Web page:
European Covid-19 Infections Rise. Can Europe Afford a Second Bailout?

Market Commentary
October 7, 2020

By Acuity Trading

The second wave of coronavirus in Europe has grabbed the headlines. While France is reporting north of 13,000 daily cases, the UK has 6,000+ daily infections. A fresh spike in cases is also being witnessed in Germany, Spain, Italy, the Czech Republic, and the Netherlands.


As this unfolds, the member states will look towards the EU for another bailout. But can Europe afford this? To really understand whether a second bailout would work, let’s delve into what the first one means for the economy.

All Hail the First Bailout

It took a pandemic to get Merkel and Macron to agree on something! For years, the EU has been struggling to become a well-integrated economic bloc, with its two main member nations, Germany and France, being at loggerheads. The Franco-German relationship had been stuck in a rut, so much so that Mark Leonard, the director of the European Council on Foreign Relations, called it “totally toxic.” Thanks to the covid-19 outbreak, however, Germany’s Chancellor Angela Merkel and French premier Emmanuel Macron came together in mid-May to propose a whopping €500 billion “recovery fund”.

The amount was later revised to €750 billion, with €390 billion allocated for grants and €360 billion for loans to member nations. The size of the fund and the plan for its execution are still being debated. What is undoubtable, however, is that there was really no choice. The southern EU member states, like Spain and Italy, were desperate for financial help. These were the worst hit by the covid-19 outbreak. Why? Firstly, the number of infections was the highest and they needed to impose lockdown measures for a longer duration than other member nations. Additionally, the economies of these nations were the most vulnerable, being highly dependent on tourism.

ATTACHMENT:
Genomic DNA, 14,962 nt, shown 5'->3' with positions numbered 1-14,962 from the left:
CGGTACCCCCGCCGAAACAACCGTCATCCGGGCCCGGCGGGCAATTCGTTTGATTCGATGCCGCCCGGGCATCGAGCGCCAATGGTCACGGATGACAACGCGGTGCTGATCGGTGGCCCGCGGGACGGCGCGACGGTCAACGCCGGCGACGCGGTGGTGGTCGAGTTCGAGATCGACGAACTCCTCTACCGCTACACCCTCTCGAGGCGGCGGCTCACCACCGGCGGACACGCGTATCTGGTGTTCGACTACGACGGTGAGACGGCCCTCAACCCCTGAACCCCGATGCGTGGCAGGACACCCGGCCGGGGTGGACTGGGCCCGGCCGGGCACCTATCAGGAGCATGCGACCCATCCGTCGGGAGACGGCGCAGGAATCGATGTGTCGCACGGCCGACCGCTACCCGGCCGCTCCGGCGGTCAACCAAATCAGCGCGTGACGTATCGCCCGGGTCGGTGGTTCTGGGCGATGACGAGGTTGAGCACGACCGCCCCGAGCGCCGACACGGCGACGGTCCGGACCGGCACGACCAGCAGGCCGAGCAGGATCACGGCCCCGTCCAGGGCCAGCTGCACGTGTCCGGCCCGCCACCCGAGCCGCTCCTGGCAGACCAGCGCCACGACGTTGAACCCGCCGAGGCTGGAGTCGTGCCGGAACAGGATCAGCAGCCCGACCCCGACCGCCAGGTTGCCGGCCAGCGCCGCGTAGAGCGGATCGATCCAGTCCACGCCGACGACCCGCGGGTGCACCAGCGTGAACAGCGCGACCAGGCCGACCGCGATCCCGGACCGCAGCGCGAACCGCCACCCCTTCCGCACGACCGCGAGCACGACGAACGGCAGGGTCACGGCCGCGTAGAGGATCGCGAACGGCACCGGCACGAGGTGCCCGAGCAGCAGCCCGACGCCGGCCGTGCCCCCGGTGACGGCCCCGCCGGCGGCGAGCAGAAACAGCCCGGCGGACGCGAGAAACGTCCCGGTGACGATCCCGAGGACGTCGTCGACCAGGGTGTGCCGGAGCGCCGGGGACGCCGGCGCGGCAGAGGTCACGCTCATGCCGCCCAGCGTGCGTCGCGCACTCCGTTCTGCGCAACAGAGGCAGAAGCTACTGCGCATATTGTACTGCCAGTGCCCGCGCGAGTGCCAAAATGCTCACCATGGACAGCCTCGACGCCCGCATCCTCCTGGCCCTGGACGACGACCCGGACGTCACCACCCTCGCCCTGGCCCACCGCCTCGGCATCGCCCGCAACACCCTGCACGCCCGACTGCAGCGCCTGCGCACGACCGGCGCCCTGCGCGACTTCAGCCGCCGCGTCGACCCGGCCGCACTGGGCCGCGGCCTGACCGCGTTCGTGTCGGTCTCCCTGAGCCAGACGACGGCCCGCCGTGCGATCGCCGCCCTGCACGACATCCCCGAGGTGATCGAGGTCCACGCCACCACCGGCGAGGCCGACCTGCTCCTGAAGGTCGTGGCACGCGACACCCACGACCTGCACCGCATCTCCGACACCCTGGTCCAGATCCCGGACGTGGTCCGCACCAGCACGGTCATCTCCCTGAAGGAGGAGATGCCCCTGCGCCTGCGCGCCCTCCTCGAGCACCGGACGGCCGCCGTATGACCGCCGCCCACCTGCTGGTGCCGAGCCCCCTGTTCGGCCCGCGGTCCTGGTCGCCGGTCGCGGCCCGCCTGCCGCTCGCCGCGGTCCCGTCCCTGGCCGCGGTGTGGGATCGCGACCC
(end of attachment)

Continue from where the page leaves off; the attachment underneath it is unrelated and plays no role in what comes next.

The economic crisis in these nations is reflected in plummeting economic data, as seen on Acuity’s Calendar Widget.

Italy-PMI-History-Chart-300x229 (1)

The Deadly Price of Aid

The cost of this bailout is particularly severe for countries like Spain and Italy because their public finances were already a mess. They never fully recovered after the 2008 financial crisis. Moreover, the pandemic had already caused government debt to grow. Although the recovery fund will not be reflected in government debt till 2028, these countries will need a plan to repay the debt to the EU. 

To repay the debt, the governments of these countries may need to curb public expenditure and/or increase tax collections, both of which will be detrimental for their economies. This will also impact the potential for economic growth in the longer term. This is the reason many economists consider austerity a death sentence for an economy.

An alternative to austerity will be liquidating state-owned assets to raise the funds needed to repay the loans. Some EU members have already resorted to such measures, giving China partial control of some critical infrastructure. This, too, seems to be a dangerous game to play.

Grants, which are around half the stimulus amount, are better for the hardest-hit economies than loans. However, there’s the question of financing the recovery fund. It’s more difficult to get voters behind grants. At least with loans, there’s the possibility of getting the money back. 

Been There, But Not Done That

Before we begin answering the question about whether Europe can really afford another bailout, let’s address the question about whether another recovery package is really needed. After all, the currently approved recovery fund is not being disbursed this year. The disbursement begins only in 2021 and will be spread over the next three years, till 2024.

The timing of disbursal is very important. The reason for the recovery fund is quite clear and sound. Give money to member states and there will be a rise in demand, which will spur economic growth. The funds are needed to overcome the biggest demand shock in modern history. However, the impact is immediate and short-lived. So, the real question is not how hard an economy has been hit by the pandemic. It’s really a question of whether it has the wherewithal to bounce back and how quickly it can do so, with the support provided by the recovery fund. 

Given the state of the weak European economies even before the pandemic started, another bailout will be a feel-good factor at best. It will, however, lift market sentiment, which has been hit by news of the second coronavirus wave. The decline in sentiment precedes a decline in the European stock market, as seen on the Acuity Sentiment tool.



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